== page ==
The world is divided into two groups: those who have read the late David Foster Wallace’s masterpiece, Infinite Jest, and those who have not. Tipping in at just over a thousand pages, and described on Amazon as “A gargantuan, mind-altering comedy about the Pursuit of Happiness in America set in an addicts’ halfway house and a tennis academy,” it’s not for everyone. I confess I bought it with high enthusiasm. Couldn’t wait to read it. Now, twenty years on, it’s still resting on my bookshelf, unread. Yet after hearing the people in this New York Times Book Review podcast discuss it, upon the occasion of the 20th anniversary edition being published, I’m ready. Sometimes books are like that, aren’t they? You just have to wait until you’re ready to read it.
This podcast was originally netcast on February 7 of this year; your host is NYTBR editor, Pamela Paul. She interviews Michael Pietsch, the Little, Brown & Co. editor who originally signed Wallace to write the book, and Tom Bissell, a former book editor and now author, who wrote the Foreword to the new edition. You might get a kick out of hearing Bissell discuss how he and Wallace tried to kick the chewing tobacco habit. And the word describing Infinite Jest you’ll hear most often in both of these interviews is “funny.”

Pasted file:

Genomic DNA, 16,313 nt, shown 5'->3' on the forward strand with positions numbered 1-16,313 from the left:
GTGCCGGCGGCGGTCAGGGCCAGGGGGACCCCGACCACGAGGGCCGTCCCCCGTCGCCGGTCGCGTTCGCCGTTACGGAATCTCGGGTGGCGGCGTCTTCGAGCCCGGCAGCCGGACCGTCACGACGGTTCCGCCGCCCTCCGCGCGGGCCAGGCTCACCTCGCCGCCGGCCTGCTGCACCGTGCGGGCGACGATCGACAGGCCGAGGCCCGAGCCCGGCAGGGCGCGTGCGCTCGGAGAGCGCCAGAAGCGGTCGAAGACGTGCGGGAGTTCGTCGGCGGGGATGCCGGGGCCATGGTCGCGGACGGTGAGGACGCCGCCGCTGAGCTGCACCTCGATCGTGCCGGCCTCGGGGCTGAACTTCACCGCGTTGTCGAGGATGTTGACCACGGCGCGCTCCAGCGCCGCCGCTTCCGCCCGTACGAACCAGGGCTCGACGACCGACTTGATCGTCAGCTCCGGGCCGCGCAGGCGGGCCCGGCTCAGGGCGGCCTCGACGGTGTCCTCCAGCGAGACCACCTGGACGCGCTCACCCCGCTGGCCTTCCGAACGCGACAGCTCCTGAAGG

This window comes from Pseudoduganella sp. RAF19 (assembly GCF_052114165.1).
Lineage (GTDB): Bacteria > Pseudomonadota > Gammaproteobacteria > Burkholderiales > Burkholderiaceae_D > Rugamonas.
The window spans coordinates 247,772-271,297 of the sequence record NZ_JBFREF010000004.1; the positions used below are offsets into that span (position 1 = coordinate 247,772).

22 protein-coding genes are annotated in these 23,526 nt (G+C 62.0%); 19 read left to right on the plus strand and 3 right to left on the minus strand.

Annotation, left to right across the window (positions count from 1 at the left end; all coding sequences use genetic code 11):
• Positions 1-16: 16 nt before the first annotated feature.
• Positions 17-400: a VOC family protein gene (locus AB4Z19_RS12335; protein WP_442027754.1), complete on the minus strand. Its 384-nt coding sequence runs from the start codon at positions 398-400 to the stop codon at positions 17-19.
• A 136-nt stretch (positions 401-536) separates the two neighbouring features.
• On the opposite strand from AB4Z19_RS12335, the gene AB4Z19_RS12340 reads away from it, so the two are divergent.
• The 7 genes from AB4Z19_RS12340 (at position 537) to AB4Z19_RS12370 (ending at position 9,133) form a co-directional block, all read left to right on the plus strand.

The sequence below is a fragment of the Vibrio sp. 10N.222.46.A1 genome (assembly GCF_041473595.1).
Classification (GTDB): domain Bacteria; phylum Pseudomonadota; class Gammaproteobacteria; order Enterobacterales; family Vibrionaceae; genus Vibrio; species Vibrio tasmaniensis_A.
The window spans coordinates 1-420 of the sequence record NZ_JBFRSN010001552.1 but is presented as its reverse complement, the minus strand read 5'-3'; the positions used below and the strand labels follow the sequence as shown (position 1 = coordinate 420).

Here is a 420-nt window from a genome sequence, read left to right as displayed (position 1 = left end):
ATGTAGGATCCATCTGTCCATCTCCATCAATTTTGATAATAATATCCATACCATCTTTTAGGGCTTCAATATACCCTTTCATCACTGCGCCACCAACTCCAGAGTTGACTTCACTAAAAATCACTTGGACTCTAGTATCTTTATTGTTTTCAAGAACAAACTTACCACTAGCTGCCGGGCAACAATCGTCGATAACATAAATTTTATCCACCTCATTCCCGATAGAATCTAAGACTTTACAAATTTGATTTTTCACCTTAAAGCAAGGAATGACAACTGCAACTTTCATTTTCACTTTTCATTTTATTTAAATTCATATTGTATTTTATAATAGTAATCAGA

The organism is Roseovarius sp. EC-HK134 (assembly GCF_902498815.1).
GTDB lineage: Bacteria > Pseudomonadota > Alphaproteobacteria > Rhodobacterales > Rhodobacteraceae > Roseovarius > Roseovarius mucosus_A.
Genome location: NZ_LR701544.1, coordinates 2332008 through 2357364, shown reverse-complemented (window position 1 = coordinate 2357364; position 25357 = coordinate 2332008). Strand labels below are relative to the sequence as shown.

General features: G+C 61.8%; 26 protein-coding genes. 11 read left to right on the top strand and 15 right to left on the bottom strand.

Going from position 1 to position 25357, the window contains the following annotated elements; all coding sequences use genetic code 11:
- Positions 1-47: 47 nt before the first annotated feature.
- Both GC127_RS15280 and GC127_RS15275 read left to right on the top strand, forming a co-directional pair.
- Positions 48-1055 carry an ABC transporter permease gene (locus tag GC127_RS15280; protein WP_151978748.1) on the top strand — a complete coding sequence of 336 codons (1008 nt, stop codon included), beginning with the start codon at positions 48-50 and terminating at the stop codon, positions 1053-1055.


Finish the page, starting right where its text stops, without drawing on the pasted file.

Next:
This podcast is brought to you in its entirety with the permission and courtesy of The New York Times Book Review. As you surely know by now, Fictional Café specializes in fiction; the features following these two interviews concern nonfiction and you don’t have to listen to them if you don’t want to. But if you like listening to author interviews, please let us know and we’ll bring you more.
Please click on the link here to go directly to the podcast on the New York Times website.